An aspiring jazz trumpet player's blog about jazz improvisation and ear training.

January 27, 2004 Trumpet Technique 1 Comment

Merging two embouchures

As I mentioned in a previous journal entry, I've been playing with two embouchures since starting the Balanced Embouchure (BE) method six months ago. I begin the day with BE exercises, but when it comes to real playing, I revert back to my old embouchure. My guess is that every experienced player uses two embouchures (old + new) while developing a dependable BE. After all, we spent several years developing our existing embouchures, so of course learning a new embouchure will take time, right?

I don't know if trumpet players are an impatient group of people, but it seems like many of us (myself included) ignore the common sense approach. Instead of patiently letting our new embouchure develop, we get frustrated, looking for immediate results. I suppose this is a testament to how well BE works. When I first tried it, I hit some really high notes. I was thrilled with the idea that I could play them with little mouthpiece pressure. But, of course, I wanted to use it for ALL of my playing, right away.

Unfortunately, it doesn't work like that. BE takes time. In my case, the frustration continued throughout my initial 4 months of playing BE exercises. While I was getting better at BE, I still found it unusable for regular playing due to poor accuracy and a lousy tone.

The turning point for me began a couple of months ago when I added etude playing to my daily practice routine. Specifically, etudes played ONLY with BE. Any etudes will work, but I personally prefer Charlier's. Each day, I open up to a page and play an etude very slowly. I don't worry about rhythm. I don't worry too much about tonguing either. I just try to play the etude as best I can with BE. I don't even play the whole thing -- just as much as I can while using a comfortable Balanced Embouchure.

There's a reason I mentioned that I don't worry too much about tonguing. For me (and others, it seems), tonguing with BE is a bit awkward at first. If not done properly, it will cause the note to break, forcing me to reset my embouchure. With practice, though, BE + tonguing does get easier. I just noticed that when I didn't worry about it, I felt less frustrated and consequently improved faster.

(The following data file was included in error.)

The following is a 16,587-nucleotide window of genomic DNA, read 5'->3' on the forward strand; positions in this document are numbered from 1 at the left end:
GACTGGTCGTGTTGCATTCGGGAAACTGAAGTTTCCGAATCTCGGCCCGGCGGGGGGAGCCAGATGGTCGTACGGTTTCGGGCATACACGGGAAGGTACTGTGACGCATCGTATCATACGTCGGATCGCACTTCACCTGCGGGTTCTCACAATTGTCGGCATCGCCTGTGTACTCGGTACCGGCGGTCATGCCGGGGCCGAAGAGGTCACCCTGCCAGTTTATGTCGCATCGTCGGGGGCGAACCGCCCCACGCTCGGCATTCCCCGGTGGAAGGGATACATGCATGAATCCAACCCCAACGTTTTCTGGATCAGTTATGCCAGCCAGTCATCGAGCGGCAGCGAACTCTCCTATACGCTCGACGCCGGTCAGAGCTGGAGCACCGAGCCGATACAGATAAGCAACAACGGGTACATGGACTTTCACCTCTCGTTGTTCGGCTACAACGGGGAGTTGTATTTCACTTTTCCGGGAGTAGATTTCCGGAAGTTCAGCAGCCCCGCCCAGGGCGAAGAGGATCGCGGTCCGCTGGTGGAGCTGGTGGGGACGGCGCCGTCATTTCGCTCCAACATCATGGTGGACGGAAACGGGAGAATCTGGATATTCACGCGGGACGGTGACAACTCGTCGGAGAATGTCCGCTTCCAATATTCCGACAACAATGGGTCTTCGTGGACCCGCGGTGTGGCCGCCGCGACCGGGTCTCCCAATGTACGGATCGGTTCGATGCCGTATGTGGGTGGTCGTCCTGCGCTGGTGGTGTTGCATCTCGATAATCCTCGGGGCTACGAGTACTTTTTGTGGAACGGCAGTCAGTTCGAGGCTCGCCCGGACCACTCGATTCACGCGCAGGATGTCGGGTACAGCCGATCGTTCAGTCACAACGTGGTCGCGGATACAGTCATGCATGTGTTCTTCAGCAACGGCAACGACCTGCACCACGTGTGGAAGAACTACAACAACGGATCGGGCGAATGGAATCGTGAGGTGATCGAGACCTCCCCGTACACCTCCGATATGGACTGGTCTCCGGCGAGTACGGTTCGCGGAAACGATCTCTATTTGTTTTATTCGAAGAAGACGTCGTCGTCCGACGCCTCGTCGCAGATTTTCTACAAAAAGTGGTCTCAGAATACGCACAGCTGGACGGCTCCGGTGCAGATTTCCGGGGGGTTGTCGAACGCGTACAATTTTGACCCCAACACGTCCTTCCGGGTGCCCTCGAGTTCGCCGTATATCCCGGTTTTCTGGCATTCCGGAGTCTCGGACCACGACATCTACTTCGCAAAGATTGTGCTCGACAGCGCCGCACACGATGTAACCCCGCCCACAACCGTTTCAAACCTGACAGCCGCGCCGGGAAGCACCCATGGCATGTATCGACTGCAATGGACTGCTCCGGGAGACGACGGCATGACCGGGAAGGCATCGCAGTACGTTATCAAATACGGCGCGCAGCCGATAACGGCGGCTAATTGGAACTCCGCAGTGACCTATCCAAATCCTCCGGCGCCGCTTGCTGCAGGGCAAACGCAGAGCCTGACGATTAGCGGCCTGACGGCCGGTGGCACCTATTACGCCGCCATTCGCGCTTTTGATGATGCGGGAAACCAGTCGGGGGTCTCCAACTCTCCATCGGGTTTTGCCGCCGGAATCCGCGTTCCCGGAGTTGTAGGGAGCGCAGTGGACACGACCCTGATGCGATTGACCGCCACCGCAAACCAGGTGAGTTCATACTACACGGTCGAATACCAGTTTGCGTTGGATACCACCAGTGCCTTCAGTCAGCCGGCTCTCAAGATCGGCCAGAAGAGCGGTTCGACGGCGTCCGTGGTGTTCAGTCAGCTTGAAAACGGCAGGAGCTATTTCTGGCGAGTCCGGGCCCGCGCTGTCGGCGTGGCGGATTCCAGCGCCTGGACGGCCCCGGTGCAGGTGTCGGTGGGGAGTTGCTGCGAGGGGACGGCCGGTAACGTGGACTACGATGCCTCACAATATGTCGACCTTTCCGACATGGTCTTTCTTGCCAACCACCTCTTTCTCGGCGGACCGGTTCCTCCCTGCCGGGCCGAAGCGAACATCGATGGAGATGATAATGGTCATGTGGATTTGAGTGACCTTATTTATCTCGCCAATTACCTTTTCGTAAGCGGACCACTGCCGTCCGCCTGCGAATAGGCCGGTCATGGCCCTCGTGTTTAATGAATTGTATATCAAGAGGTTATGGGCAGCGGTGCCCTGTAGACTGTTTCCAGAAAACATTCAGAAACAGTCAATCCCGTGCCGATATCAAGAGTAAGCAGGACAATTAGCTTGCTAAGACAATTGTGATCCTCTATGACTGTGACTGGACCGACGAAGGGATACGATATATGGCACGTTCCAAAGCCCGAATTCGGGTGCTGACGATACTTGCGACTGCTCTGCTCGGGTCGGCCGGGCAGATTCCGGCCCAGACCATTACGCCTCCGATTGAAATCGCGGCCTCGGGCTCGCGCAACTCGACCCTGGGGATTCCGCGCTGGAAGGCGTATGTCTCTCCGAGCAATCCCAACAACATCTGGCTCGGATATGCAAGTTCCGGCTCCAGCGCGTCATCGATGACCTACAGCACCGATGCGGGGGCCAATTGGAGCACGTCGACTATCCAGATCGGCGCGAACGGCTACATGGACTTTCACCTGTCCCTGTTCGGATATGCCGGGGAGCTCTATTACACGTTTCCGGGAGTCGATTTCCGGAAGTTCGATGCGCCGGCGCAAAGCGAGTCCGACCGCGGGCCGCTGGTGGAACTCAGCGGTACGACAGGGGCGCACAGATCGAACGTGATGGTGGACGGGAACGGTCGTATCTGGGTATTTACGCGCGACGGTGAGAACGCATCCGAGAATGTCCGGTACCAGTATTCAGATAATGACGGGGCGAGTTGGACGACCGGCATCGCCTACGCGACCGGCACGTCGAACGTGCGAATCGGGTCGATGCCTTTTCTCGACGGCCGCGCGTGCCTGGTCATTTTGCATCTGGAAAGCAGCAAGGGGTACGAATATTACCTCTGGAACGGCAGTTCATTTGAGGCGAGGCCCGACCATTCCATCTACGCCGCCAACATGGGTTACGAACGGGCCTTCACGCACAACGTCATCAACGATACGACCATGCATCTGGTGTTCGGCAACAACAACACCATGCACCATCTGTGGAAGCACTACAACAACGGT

I still can't play any etudes with speed or great precision (using BE), but I am definitely getting better. More importantly, since I'm using BE to play *real* music, I've noticed that it's gradually getting easier for me to use BE instead of my old embouchure during my normal playing. And, when I do use my old embouchure, it's looking more like my Balanced Embouchure.

Comment by Rick

I included this journal entry in a recent post on the TrumpetHerald.com forums. A couple of replies suggested that my description of a Balanced Embouchure (as in, "I'm using my Balanced Embouchure today") is unclear.

The following post by the author of "The Balanced Embouchure" clears things up nicely:

There is no particular "look" to a BE embouchure. It tends to have certain characteristics, but these are not always obvious to the naked eye.

However, there is such a thing as a rolled-in setup, which does have a distinct look to it. All the kids on the cover of the BE book are using a rolled-in setup. Several months ago, I explained why I put these particular photos on the cover, but for you newer readers, I chose those pictures to make a point, and counterbalance the flat chin setup which is so over-publicized.

In my experience, less than half of all players adopt a definite rolled-in setup. But the ones that do absolutely understand that it is VERY DIFFERENT than their regular embouchure. For that reason, they tend to call their rolled-in embouchure their BE embouchure. To them it is one and the same.

So, for the record, when I refer to my version of a Balanced Embouchure, I'm referring to a separate embouchure that has a rolled-in setup.

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